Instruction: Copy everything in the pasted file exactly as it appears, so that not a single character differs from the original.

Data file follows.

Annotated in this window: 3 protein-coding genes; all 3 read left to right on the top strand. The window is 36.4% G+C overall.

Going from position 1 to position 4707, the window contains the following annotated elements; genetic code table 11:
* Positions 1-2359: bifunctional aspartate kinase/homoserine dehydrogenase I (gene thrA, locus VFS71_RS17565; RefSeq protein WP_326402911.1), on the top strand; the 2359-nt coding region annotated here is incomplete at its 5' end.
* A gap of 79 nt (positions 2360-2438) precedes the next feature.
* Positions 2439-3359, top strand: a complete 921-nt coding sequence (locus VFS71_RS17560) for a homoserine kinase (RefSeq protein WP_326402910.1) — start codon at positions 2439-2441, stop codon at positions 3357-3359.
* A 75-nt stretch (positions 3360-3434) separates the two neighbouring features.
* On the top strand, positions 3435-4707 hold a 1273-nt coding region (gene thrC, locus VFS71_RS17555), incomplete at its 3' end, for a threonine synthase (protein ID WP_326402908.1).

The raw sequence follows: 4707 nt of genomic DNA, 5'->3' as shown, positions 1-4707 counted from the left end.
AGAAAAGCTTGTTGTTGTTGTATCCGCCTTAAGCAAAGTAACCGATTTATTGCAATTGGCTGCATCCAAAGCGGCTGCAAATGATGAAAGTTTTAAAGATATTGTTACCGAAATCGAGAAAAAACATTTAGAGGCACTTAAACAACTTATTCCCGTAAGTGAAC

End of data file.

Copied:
Annotated in this window: 3 protein-coding genes; all 3 read left to right on the top strand. The window is 36.4% G+C overall.

Going from position 1 to position 4707, the window contains the following annotated elements; genetic code table 11:
* Positions 1-2359: bifunctional aspartate kinase/homoserine dehydrogenase I (gene thrA, locus VFS71_RS17565; RefSeq protein WP_326402911.1), on the top strand; the 2359-nt coding region annotated here is incomplete at its 5' end.
* A gap of 79 nt (positions 2360-2438) precedes the next feature.
* Positions 2439-3359, top strand: a complete 921-nt coding sequence (locus VFS71_RS17560) for a homoserine kinase (RefSeq protein WP_326402910.1) — start codon at positions 2439-2441, stop codon at positions 3357-3359.
* A 75-nt stretch (positions 3360-3434) separates the two neighbouring features.
* On the top strand, positions 3435-4707 hold a 1273-nt coding region (gene thrC, locus VFS71_RS17555), incomplete at its 3' end, for a threonine synthase (protein ID WP_326402908.1).

The raw sequence follows: 4707 nt of genomic DNA, 5'->3' as shown, positions 1-4707 counted from the left end.
AGAAAAGCTTGTTGTTGTTGTATCCGCCTTAAGCAAAGTAACCGATTTATTGCAATTGGCTGCATCCAAAGCGGCTGCAAATGATGAAAGTTTTAAAGATATTGTTACCGAAATCGAGAAAAAACATTTAGAGGCACTTAAACAACTTATTCCCGTAAGTGAAC